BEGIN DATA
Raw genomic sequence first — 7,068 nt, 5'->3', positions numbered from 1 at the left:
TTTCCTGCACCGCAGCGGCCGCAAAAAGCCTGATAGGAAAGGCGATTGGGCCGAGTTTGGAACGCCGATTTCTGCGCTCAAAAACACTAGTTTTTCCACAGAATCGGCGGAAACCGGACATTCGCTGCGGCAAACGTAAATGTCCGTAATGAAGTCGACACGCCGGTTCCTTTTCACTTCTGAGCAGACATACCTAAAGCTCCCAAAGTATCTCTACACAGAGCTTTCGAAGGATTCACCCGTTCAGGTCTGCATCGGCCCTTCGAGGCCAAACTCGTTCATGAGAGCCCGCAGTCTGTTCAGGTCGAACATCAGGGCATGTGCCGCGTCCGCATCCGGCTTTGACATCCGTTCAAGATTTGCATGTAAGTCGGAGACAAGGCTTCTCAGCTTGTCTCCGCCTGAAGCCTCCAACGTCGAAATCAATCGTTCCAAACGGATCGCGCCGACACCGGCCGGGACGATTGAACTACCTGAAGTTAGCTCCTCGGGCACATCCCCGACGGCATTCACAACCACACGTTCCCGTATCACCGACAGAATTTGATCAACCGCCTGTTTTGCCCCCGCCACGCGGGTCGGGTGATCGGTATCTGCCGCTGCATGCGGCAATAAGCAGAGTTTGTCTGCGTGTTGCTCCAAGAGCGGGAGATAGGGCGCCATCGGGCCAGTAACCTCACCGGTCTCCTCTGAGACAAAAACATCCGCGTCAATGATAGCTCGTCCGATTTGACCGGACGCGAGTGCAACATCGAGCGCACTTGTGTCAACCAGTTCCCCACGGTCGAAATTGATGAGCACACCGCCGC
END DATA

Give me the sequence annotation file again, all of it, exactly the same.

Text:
Raw genomic sequence first — 7,068 nt, 5'->3', positions numbered from 1 at the left:
TTTCCTGCACCGCAGCGGCCGCAAAAAGCCTGATAGGAAAGGCGATTGGGCCGAGTTTGGAACGCCGATTTCTGCGCTCAAAAACACTAGTTTTTCCACAGAATCGGCGGAAACCGGACATTCGCTGCGGCAAACGTAAATGTCCGTAATGAAGTCGACACGCCGGTTCCTTTTCACTTCTGAGCAGACATACCTAAAGCTCCCAAAGTATCTCTACACAGAGCTTTCGAAGGATTCACCCGTTCAGGTCTGCATCGGCCCTTCGAGGCCAAACTCGTTCATGAGAGCCCGCAGTCTGTTCAGGTCGAACATCAGGGCATGTGCCGCGTCCGCATCCGGCTTTGACATCCGTTCAAGATTTGCATGTAAGTCGGAGACAAGGCTTCTCAGCTTGTCTCCGCCTGAAGCCTCCAACGTCGAAATCAATCGTTCCAAACGGATCGCGCCGACACCGGCCGGGACGATTGAACTACCTGAAGTTAGCTCCTCGGGCACATCCCCGACGGCATTCACAACCACACGTTCCCGTATCACCGACAGAATTTGATCAACCGCCTGTTTTGCCCCCGCCACGCGGGTCGGGTGATCGGTATCTGCCGCTGCATGCGGCAATAAGCAGAGTTTGTCTGCGTGTTGCTCCAAGAGCGGGAGATAGGGCGCCATCGGGCCAGTAACCTCACCGGTCTCCTCTGAGACAAAAACATCCGCGTCAATGATAGCTCGTCCGATTTGACCGGACGCGAGTGCAACATCGAGCGCACTTGTGTCAACCAGTTCCCCACGGTCGAAATTGATGAGCACACCGCCGC